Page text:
Now, this is really a subject that requires a whole other post, but it needs to be mentioned, at least briefly, because I have seen too many women in relationships with partners who want to keep them “fat”.

Sometimes it’s because the partner has insecurities and worries that if their wife is thin, she’ll leave them. To which, I say, “You’re an asshole who’s obviously not good enough for her, for many reasons, in addition to believing she’s not desirable by others, as long as she’s fat!”

Another common reason is that the person likes larger women and wants to keep her large. To which, I say, “She’s more than her body. You don’t get to decide what she does with her body, or how she lives in it. She deserves someone who will love her for who she is, who will support her in living the life she wants to live, in a body that allows her to do that.” (The size and weight of our bodies don’t determine our value, but they do directly impact our quality of life.)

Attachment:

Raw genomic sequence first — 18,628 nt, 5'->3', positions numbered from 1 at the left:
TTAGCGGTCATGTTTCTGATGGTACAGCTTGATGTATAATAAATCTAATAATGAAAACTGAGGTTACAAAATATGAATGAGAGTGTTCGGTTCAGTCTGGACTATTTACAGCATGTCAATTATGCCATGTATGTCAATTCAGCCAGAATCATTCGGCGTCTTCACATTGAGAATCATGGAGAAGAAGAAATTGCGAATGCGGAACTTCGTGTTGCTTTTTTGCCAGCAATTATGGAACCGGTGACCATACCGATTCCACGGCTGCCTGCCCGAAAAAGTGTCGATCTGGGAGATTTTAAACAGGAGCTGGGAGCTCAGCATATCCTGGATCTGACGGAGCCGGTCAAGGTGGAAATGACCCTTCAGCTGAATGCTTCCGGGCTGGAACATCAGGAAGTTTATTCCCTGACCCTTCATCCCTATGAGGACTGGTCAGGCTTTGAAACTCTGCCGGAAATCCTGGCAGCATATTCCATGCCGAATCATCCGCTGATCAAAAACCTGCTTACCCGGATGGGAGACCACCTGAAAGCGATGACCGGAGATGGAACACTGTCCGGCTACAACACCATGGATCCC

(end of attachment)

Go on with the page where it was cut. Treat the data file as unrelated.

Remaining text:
If you’re the woman at the other end of this relationship, I say to you: You deserve to be more than a fetish.

Ultimately, if you want to lose weight, you’re allowed to make that happen! You’re capable of making that happen. You deserve to be in a relationship that encourages you to make that happen– if you want to make it happen. (You do not deserve to be in a relationship that is dependent on you making that happen.)


Do you have a “sabotaging partner” who’s preventing you from sticking to your diet, habits, and weight loss goals because you don’t have the “willpower” or “self-control” to “resist” temptation?

If you do, you’re not alone. Please know that it doesn’t have to be that way. Take back your power! No willpower needed!